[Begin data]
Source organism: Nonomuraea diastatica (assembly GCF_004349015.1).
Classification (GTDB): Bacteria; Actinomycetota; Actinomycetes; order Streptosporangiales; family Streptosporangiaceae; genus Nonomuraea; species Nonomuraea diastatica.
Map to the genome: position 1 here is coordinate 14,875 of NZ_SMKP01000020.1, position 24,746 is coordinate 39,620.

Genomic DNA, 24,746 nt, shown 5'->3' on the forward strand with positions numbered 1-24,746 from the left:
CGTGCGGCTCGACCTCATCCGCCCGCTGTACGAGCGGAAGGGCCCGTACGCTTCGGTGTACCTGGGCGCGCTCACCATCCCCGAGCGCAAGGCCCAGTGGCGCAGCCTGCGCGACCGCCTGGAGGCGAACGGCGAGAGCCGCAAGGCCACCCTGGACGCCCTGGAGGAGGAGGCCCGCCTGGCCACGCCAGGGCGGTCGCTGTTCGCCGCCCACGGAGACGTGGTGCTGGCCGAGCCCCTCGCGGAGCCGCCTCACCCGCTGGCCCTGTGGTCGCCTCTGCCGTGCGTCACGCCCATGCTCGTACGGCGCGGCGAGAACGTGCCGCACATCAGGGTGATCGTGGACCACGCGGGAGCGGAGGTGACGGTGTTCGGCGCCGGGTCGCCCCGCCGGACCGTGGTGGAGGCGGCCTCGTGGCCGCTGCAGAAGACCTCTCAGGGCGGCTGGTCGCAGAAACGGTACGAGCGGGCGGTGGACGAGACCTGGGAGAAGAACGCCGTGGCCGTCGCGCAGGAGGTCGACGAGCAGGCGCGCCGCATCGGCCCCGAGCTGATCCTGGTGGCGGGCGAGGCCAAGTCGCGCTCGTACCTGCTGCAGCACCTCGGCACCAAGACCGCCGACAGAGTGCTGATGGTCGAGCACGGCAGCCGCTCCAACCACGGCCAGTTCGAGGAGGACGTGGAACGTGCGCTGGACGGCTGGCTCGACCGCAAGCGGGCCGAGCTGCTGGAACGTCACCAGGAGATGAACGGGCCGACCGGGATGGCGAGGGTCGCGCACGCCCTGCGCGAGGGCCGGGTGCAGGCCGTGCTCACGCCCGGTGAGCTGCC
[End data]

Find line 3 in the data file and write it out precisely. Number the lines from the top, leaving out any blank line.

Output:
Map to the genome: position 1 here is coordinate 14,875 of NZ_SMKP01000020.1, position 24,746 is coordinate 39,620.